Experts warn Western Australia will face a crisis when the hard border falls this week – and no, it’s not the threat of Covid spreading.
The dismantling of Western Australia’s hard border this week has been widely welcomed, but experts are warning a ‘crisis’ is looming – and it’s not the threat of spreading Covid-19.
WA’s housing market has been so tight that demand massively outstrips supply, forcing prices to soar since residents emerged from the first pandemic lockdown.
When the state’s hard border falls on March 3, a surge of people is expected to arrive in Perth to return home or relocate to the sunny West Coast, which is expected to put further pressure on the micro-market.
Auctioneer and performance coach for estate agents Ryan Thompson told NCA NewsWire it was unclear how many people would come to WA, but it could be around 40,000.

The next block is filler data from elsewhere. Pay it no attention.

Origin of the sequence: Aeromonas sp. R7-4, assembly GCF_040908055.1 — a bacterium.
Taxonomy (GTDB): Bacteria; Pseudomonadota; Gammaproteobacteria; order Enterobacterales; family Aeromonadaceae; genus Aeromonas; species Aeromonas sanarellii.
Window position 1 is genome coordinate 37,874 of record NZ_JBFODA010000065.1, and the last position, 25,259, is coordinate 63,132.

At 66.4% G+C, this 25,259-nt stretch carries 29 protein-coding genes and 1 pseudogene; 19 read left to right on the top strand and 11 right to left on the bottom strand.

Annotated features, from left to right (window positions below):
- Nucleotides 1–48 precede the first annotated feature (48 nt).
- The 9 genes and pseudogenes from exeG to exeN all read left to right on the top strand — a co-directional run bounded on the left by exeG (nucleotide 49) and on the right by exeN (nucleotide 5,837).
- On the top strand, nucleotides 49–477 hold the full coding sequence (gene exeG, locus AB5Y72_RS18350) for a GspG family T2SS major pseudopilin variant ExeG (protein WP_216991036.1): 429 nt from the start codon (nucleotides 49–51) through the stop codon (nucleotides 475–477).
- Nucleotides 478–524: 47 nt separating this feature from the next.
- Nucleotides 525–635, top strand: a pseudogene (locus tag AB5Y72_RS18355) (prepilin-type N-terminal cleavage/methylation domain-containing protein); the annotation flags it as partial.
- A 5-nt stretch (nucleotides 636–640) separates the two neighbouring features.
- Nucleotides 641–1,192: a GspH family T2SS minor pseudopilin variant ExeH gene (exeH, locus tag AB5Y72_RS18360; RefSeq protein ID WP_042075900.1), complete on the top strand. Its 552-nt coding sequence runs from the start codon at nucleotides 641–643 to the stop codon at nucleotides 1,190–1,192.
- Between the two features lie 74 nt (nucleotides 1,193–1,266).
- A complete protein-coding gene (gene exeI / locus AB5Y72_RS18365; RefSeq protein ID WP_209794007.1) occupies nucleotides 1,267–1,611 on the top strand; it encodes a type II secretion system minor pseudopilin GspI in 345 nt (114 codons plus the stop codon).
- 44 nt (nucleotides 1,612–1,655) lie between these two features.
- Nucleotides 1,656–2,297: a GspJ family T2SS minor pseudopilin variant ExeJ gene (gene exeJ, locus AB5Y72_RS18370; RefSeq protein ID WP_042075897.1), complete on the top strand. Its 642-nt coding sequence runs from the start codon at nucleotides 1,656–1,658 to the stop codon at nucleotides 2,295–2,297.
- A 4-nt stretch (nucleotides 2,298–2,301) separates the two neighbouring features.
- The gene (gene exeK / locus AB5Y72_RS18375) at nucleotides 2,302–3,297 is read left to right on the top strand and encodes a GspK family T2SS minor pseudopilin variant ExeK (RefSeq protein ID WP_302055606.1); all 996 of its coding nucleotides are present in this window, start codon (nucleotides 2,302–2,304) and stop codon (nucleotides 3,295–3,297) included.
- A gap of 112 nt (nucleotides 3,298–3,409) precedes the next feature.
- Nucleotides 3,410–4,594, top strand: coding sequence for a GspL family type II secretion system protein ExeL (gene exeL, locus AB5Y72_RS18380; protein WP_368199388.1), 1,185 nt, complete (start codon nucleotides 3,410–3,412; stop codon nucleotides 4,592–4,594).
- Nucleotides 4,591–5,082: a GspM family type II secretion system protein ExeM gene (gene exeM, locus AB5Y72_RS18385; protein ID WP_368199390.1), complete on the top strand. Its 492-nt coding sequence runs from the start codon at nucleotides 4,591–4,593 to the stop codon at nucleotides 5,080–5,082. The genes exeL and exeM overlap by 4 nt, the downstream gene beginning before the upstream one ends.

There are currently only around 7,900 properties to buy in Perth and 2,000 houses to rent, so finding a place for everyone is going to be difficult.
“Availability is already extremely low and that’s before the borders open,” Mr Thompson said.
“I think it goes without saying that we are going to have an influx of people coming to WA.
“The exact number is hard to pinpoint…but you don’t have to be a mathematician to figure it out…if we have 40,000 people coming to Perth in the next six months then that’s a real problem.”
Australian Housing and Urban Research Institute director Steven Rowley agreed that supply was currently very low, with few homes to rent or buy.
“Demand is likely to increase when the border opens, putting pressure on rents and prices,” he told NCA NewsWire.
“The level of demand will determine the extent of the rise in rents and prices.”
But Professor Rowley, of Curtin University, said he did not yet believe there was a crisis in the homeownership market.
“We are already in a housing crisis in terms of the lack of housing available to rent and in terms of meeting the needs of those in need of social housing,” he said.
“Things could get worse before they get better in the rental market.”